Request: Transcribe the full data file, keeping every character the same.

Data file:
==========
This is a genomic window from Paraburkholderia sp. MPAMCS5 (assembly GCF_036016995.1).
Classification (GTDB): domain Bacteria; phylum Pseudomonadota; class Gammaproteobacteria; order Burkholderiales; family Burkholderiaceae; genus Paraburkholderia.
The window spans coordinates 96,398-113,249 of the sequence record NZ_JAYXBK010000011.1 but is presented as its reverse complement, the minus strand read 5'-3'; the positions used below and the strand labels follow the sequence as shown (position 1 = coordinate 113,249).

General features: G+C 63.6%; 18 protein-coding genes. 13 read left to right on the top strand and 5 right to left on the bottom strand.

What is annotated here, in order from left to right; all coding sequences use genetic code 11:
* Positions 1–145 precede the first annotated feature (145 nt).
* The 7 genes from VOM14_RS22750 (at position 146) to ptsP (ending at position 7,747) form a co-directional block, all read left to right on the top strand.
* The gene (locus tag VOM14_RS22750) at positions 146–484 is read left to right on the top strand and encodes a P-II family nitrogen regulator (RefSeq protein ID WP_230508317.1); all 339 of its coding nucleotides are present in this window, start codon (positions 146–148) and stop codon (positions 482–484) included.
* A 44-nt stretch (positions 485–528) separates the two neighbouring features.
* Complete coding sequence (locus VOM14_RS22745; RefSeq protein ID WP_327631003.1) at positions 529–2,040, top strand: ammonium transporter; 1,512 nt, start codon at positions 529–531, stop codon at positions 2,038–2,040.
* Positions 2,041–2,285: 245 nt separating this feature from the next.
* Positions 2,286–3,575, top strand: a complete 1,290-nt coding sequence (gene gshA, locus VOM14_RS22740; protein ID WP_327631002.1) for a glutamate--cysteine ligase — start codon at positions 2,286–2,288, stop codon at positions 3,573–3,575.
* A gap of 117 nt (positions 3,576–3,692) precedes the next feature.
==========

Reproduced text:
This is a genomic window from Paraburkholderia sp. MPAMCS5 (assembly GCF_036016995.1).
Classification (GTDB): domain Bacteria; phylum Pseudomonadota; class Gammaproteobacteria; order Burkholderiales; family Burkholderiaceae; genus Paraburkholderia.
The window spans coordinates 96,398-113,249 of the sequence record NZ_JAYXBK010000011.1 but is presented as its reverse complement, the minus strand read 5'-3'; the positions used below and the strand labels follow the sequence as shown (position 1 = coordinate 113,249).

General features: G+C 63.6%; 18 protein-coding genes. 13 read left to right on the top strand and 5 right to left on the bottom strand.

What is annotated here, in order from left to right; all coding sequences use genetic code 11:
* Positions 1–145 precede the first annotated feature (145 nt).
* The 7 genes from VOM14_RS22750 (at position 146) to ptsP (ending at position 7,747) form a co-directional block, all read left to right on the top strand.
* The gene (locus tag VOM14_RS22750) at positions 146–484 is read left to right on the top strand and encodes a P-II family nitrogen regulator (RefSeq protein ID WP_230508317.1); all 339 of its coding nucleotides are present in this window, start codon (positions 146–148) and stop codon (positions 482–484) included.
* A 44-nt stretch (positions 485–528) separates the two neighbouring features.
* Complete coding sequence (locus VOM14_RS22745; RefSeq protein ID WP_327631003.1) at positions 529–2,040, top strand: ammonium transporter; 1,512 nt, start codon at positions 529–531, stop codon at positions 2,038–2,040.
* Positions 2,041–2,285: 245 nt separating this feature from the next.
* Positions 2,286–3,575, top strand: a complete 1,290-nt coding sequence (gene gshA, locus VOM14_RS22740; protein ID WP_327631002.1) for a glutamate--cysteine ligase — start codon at positions 2,286–2,288, stop codon at positions 3,573–3,575.
* A gap of 117 nt (positions 3,576–3,692) precedes the next feature.